The Future of Foursquare and Brand, Business Partnerships

FoursquareAt first glance, Foursquare can be misconstrued as nothing but a simple social media network built for entertainment purposes. The one-line description usually classifies the product as a “game where you check-in at locations and earn badges.” More sophisticated ones explain how users can receive advice on where to eat, what to order, where to find what you’re looking for.

Though these statements are all true, they represent only a fraction of Foursquare’s current capabilities – and its potential for permanently changing the online/offline corporate advertising relationships.

Brand and Business Partnerships

On February 1st, 2010, the trendy network television brand Bravo! TV announced a partnership with Foursquare, the location-based social networking sensation. This alliance would enable Foursquare to highlight locations, or “check-in points,” relevant to Bravo Television shows and stars.

Though this wasn’t the first time Foursquare has worked with a business or brand, it is its first true media collaboration. This endeavors, and the partnerships it has since then put into motion (Zagat, Warner Bros., and HBO), makes this a significant milestone in the expansion of the Foursquare program into mainstream everyday life.

Though these are the only true partnerships Foursquare has produced thus far, they began a system called “Foursquare for Businesses,” launched in September 2009. This enables businesses to list specials for Foursquare users (such as 2 for 1 coffee on your first check-in, free drink for the venue Mayor, free desert for every 10th check-in). Not only do these deals appear when users check-in to the venue in questions, but they also appear when a user checks-in to any venue nearby. This model is an ingenious way to build reliable clientele, and to create new ones. It is also a free service offered by Foursquare (at least for now.)

Foursquare for businesses

Where Twitter is Failing, Foursquare is…

Foursquare has been projected by many social media industry leaders to be the Twitter of 2010. The two internet start-up companies have a similar user-base and measured growth. With their ability for effortless and instant updates, both are extremely pertinent to today’s digital and mobile lifestyle. Just this month, Foursquare reached the 300,000 users benchmark, jumping from the Innovators phase to the Early-adopters.

Where Twitter has yet to flourish is its ability to create revenue (or dare I say, inability to even conceptualize the means of doing so.) This is what sets Foursquare apart. Though their current “Foursquare for Businesses” does not charge companies to list their business or specials, this model holds the ability to seamlessly migrate over to a charging system without causing uproar as Twitter has potential to do.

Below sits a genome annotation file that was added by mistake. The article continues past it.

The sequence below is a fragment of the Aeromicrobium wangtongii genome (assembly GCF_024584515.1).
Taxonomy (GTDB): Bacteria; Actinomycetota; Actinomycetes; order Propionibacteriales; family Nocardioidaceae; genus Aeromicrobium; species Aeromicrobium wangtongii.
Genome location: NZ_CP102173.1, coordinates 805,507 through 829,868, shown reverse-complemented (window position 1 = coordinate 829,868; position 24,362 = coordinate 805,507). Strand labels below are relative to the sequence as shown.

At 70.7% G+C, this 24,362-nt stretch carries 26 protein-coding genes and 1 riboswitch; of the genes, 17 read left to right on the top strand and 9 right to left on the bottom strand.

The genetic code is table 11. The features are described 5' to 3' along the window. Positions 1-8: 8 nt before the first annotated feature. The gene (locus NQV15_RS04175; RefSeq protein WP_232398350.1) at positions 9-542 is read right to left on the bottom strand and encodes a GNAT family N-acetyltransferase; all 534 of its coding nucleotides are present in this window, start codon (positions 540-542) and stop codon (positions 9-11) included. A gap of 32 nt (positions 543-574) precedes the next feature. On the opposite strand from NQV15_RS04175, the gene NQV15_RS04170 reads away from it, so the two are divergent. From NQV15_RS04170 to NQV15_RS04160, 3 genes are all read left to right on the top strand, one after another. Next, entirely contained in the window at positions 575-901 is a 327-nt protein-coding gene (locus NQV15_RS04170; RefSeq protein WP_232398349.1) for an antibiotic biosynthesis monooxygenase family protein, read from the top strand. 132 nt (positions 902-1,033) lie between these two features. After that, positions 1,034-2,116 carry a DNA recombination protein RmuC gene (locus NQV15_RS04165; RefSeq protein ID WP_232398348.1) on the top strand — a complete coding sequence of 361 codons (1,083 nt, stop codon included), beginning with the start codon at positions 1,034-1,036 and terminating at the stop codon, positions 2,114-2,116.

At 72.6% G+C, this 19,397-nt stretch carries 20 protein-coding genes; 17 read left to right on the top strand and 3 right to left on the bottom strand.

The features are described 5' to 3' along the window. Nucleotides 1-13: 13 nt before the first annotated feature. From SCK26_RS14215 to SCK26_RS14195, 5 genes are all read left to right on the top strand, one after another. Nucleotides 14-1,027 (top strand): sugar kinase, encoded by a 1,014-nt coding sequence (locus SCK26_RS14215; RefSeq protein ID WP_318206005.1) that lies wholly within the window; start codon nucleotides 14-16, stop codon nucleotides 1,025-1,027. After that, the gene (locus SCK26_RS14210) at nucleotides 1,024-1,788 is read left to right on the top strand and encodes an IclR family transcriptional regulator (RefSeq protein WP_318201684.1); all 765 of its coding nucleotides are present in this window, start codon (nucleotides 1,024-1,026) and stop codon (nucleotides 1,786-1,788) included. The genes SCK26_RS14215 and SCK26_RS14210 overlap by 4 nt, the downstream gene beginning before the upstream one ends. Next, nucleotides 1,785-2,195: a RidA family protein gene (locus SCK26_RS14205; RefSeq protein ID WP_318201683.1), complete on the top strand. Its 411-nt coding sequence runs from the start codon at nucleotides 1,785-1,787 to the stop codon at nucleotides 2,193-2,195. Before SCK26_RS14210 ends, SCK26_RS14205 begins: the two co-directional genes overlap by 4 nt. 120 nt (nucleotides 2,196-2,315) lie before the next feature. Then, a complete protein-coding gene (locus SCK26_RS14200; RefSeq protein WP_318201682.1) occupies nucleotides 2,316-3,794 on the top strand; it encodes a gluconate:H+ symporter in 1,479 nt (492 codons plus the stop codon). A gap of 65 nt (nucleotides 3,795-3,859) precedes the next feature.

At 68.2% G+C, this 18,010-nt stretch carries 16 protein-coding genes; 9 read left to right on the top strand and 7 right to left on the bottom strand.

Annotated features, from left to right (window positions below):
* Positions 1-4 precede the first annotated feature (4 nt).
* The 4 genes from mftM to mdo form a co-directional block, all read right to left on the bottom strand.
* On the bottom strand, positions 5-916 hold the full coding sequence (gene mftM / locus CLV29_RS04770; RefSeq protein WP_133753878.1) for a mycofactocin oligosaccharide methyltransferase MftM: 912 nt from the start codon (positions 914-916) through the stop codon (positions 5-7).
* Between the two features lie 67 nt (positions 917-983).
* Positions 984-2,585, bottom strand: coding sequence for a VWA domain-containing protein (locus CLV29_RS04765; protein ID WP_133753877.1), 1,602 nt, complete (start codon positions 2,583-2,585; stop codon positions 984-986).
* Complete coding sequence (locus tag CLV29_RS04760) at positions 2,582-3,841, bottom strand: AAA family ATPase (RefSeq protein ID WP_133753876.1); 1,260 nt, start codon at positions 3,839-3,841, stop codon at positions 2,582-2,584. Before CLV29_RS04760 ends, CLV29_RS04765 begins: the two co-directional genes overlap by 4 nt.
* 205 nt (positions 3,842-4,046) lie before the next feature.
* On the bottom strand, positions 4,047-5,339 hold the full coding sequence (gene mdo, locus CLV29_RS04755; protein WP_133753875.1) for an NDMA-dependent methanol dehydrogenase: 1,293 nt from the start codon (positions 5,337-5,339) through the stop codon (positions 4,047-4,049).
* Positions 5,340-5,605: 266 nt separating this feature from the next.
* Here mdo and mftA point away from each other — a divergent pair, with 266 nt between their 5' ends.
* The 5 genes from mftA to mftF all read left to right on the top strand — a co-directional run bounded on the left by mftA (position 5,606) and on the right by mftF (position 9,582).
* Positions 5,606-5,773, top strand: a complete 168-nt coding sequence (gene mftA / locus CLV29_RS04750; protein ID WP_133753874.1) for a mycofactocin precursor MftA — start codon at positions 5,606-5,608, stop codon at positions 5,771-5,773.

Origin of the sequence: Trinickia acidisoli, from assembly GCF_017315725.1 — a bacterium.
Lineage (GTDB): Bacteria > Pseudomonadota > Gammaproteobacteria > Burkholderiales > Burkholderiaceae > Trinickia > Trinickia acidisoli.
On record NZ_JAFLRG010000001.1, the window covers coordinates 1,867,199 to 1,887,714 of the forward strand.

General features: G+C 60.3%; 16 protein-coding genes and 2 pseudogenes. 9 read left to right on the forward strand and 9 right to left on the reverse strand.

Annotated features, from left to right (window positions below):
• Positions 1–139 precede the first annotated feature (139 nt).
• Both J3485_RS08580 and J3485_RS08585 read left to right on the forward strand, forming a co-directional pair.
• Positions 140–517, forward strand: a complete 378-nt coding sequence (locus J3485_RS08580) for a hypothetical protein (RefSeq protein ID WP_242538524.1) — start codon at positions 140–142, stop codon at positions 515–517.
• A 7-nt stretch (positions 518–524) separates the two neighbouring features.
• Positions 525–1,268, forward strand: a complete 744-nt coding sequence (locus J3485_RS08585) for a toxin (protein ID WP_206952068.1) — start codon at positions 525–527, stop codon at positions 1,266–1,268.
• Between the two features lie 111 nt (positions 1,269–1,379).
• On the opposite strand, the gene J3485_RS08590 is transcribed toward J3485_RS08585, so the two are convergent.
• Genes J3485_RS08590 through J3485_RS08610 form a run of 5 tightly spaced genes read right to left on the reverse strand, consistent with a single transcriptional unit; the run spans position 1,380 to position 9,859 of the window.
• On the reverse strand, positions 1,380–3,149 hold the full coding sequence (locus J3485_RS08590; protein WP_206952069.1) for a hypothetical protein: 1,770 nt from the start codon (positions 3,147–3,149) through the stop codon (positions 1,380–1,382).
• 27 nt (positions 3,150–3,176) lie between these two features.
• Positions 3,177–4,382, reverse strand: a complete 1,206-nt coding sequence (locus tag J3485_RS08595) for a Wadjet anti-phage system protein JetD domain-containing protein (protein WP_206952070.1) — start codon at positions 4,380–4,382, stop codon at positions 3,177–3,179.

In their current free listing system, Foursquare is able to build their database of businesses, making the social networking site more relevant to consumers. These businesses will also advertise Foursquare deals on their own, to encourage repeat clientele. Through this circular relationship, Foursquare will also be able to collect pertinent data on their listed businesses and the success of their specials. Unlike Twitter, which has struggled to offer measurable results to justify their ability to charge for accounts, Foursquare can compile data proving success as they continue to grow and explore means of turning a profit.

From “Pay Per Click” to “Pay Per Check-in”

These partnerships with local businesses have the potential to grow to a “Pay Per Check-in” model. Many businesses already use Google AdWords, allowing them to only pay for advertising that yield them coverage. This “Pay Per Click” model allows targeted advertising on small budgets. Foursquare can pioneer a “Pay Per Check-in” model, offering premium accounts to businesses and charging a nominal fee per check-in, or per special awarded. Would a business mind paying a few cents to drive clientele on a more regular basis? I don’t think so, and I think on a broad scale, this could be a lucrative element to Foursquare – and a valuable asset to businesses’ digital brands.

Get off the Cluetrain and into my Zipcar: Social media success in the car-sharing business

I came across an excellent blog posting by Lora Kratchounova, aka “Scratch” – an industry marketing and media guru – addressing Zipcar’s unparalleled marketing success.

Over the past 9 years, Zipcar has built more than just a revolutionary product – they built a brand. Through their intriguing marketing and media messaging, Zipcar planted in consumers the illusion of exclusivity and luxury. Potential consumers ponder the wishful idea that if they’re lucky enough, maybe just one day, they too can become a Zipcar member.

Scratch’s post outlines 8 things she loves about Zipcar – all with which I whole-heartedly agree. But there are two more points that she missed, both of which I think are crucial to the success of their overall brand. Coincidentally, both of these points are major elements of the Cluetrain Manifesto: the use of the ‘human voice’ and the idea that ‘markets are conversations’.

Across their entire brand and marketing campaign, Zipcar speaks to their consumers with a human voice, and not that of a corporation. As I pointed out in an earlier posting on the Cluetrain Manifesto, traditional companies’ voices are dry, homogenized, and contrived; they do not sound like the real people in their market.

Successful ones, such as Zipcar, understand human mannerisms to be able to interact with their market. A true example of this is the way they treat their cars like people.